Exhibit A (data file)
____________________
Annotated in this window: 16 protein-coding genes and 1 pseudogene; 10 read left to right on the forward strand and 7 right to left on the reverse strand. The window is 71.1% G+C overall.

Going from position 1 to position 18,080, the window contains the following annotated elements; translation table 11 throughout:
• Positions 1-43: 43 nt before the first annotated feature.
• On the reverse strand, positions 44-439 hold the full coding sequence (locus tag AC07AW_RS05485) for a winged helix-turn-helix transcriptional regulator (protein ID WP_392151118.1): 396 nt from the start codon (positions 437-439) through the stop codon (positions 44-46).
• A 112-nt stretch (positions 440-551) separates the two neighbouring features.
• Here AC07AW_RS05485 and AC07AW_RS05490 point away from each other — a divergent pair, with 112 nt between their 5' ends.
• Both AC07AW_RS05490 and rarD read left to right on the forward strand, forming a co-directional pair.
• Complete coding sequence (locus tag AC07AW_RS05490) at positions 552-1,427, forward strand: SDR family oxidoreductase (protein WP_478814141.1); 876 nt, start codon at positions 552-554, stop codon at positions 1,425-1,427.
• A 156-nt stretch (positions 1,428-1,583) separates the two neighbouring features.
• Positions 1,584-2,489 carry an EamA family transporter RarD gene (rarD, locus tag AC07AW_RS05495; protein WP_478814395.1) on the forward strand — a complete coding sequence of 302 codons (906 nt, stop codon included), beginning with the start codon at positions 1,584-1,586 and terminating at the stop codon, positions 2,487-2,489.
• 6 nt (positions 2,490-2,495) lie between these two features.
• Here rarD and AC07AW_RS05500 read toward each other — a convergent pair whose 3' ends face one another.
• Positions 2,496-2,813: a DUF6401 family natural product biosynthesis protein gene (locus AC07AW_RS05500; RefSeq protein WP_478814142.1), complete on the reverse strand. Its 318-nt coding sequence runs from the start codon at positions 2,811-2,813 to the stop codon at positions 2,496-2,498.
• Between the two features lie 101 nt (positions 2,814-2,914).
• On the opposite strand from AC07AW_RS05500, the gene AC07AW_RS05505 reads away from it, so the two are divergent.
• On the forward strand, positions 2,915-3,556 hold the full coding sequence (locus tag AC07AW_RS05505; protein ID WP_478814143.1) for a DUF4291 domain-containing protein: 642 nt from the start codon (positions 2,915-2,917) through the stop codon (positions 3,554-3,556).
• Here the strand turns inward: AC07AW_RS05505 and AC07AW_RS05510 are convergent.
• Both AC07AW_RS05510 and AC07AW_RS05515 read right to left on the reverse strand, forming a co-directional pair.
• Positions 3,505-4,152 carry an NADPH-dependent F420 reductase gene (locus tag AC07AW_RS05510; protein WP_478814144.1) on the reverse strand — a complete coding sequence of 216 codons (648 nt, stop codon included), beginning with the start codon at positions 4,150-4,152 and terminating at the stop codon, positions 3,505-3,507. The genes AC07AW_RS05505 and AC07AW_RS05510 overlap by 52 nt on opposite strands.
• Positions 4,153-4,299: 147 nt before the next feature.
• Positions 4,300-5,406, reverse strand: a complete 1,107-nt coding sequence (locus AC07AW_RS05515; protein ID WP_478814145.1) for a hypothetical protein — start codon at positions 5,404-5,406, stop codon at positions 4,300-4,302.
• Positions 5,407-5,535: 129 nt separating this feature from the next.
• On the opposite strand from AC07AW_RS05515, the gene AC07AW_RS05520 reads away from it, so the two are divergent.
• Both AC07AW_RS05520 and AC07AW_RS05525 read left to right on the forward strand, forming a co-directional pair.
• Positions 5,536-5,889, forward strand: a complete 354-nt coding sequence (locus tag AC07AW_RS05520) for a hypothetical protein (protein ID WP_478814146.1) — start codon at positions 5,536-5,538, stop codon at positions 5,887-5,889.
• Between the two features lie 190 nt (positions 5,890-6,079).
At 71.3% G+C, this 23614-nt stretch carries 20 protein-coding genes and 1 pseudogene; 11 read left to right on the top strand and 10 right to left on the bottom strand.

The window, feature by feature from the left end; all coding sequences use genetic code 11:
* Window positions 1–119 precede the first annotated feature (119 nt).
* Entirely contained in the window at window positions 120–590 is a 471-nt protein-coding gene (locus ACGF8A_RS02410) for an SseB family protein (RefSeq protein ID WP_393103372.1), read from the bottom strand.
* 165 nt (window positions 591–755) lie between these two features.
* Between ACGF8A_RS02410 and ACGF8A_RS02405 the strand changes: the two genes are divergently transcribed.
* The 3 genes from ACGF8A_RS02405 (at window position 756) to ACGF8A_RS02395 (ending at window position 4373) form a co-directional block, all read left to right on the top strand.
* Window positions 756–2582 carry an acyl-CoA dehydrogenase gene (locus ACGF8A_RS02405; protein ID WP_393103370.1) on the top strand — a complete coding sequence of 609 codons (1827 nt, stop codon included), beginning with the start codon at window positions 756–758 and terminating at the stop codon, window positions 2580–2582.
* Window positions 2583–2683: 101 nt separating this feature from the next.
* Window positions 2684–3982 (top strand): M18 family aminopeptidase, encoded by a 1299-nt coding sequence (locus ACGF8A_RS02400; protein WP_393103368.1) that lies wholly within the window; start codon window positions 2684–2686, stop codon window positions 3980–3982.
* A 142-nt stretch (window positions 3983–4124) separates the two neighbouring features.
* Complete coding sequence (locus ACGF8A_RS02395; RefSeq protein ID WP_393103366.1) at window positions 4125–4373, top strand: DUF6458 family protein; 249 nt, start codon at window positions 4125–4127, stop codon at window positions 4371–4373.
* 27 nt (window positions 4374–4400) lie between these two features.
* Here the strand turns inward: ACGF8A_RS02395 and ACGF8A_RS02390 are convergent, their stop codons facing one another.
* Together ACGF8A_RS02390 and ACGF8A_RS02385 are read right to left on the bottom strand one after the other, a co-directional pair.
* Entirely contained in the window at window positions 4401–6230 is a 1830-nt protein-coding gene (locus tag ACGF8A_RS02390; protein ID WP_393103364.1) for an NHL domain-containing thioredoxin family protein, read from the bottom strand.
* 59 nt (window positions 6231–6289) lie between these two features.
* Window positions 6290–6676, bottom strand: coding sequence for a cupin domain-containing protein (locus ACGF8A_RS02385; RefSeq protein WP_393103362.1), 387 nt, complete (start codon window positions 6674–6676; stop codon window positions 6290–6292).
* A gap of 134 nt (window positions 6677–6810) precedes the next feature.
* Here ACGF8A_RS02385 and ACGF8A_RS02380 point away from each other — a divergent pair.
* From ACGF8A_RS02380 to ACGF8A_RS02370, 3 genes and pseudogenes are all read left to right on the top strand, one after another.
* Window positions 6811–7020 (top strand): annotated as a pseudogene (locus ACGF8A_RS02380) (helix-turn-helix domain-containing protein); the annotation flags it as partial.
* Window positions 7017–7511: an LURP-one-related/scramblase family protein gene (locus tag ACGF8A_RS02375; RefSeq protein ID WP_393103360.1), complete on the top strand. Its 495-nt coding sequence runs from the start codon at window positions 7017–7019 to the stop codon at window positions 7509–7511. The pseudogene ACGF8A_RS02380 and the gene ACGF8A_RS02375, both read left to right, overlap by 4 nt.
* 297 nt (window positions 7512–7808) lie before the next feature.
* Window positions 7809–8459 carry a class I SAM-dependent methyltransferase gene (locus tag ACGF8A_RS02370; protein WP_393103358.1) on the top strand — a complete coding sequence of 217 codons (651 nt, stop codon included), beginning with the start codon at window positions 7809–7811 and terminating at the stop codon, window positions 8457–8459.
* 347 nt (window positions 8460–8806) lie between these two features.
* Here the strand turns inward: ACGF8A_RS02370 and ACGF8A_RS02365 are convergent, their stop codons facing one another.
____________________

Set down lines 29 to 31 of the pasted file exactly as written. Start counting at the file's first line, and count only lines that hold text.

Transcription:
* Window positions 1–119 precede the first annotated feature (119 nt).
* Entirely contained in the window at window positions 120–590 is a 471-nt protein-coding gene (locus ACGF8A_RS02410) for an SseB family protein (RefSeq protein ID WP_393103372.1), read from the bottom strand.
* 165 nt (window positions 591–755) lie between these two features.